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need is no more election politics by corporations. we need the people to be debating on c-span, on all the pbs stations. they don't need to do all those silly ads they do against each other. let 'em debate til their tongues swell up, ask we'll know exactly -- and we'll know exactly what they're like and exactly what they think. and the media, of course, doesn't want that to happen because they get a windfall of money. but this expensive re-election thing that the american people are backing is foolish. it's just foolish. and, again, hillary would be kind of a joke, actually, if she got in the white house. >> host: all right, sarah. let's move on to nathan in connecticut, democratic caller. hi, nathan. >> caller: hi, greta. i agree with the last thing that the floridian said before me but nothing else. thank you for c-span. greta, i think you handle the callers better than anybody else. i do think that hillary should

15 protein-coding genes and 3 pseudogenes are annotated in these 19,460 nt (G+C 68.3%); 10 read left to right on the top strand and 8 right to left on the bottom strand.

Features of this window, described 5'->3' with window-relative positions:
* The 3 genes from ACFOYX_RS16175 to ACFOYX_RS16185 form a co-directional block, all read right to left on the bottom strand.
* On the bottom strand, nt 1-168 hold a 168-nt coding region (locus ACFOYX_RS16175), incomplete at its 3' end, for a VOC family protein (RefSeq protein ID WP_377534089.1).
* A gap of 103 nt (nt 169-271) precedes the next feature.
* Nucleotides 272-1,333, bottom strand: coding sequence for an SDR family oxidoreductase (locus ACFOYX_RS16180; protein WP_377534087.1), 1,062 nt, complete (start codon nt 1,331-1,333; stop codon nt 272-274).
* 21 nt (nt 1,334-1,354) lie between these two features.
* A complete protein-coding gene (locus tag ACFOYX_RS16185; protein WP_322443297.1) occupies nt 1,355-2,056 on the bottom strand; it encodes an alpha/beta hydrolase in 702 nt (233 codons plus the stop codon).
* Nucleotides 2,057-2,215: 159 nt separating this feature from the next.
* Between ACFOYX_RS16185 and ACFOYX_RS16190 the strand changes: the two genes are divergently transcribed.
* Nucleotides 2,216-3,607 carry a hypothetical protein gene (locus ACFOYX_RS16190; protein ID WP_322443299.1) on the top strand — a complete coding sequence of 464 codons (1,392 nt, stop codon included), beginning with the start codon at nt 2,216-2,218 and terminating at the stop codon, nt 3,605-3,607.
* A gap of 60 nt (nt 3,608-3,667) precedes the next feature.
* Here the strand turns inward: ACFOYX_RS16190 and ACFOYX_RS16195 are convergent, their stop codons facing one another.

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be criticizing the president's foreign policy. i don't think his -- i don't want him to attack anybody, i mean, bomb anybody. i think mrs. clinton will clearly be the next president of the united states, i don't think anybody be can oppose her and succeed in winning the white house, so i'm glad that she is being critical of the president at this point. >> host: so, nathan, how old are you? what do you do for a living? >> caller: i'm retired, i'm a yellow dog democrat. i'm a part-time special education teacher and a writer and singer. [laughter] >> host: so, nathan, what's appealing about having hillary clinton in the oval office? >> guest: i think she is an effective world leader already, i think she's the smartest person in the room, i think she can unite a -- [inaudible] which is exactly how senator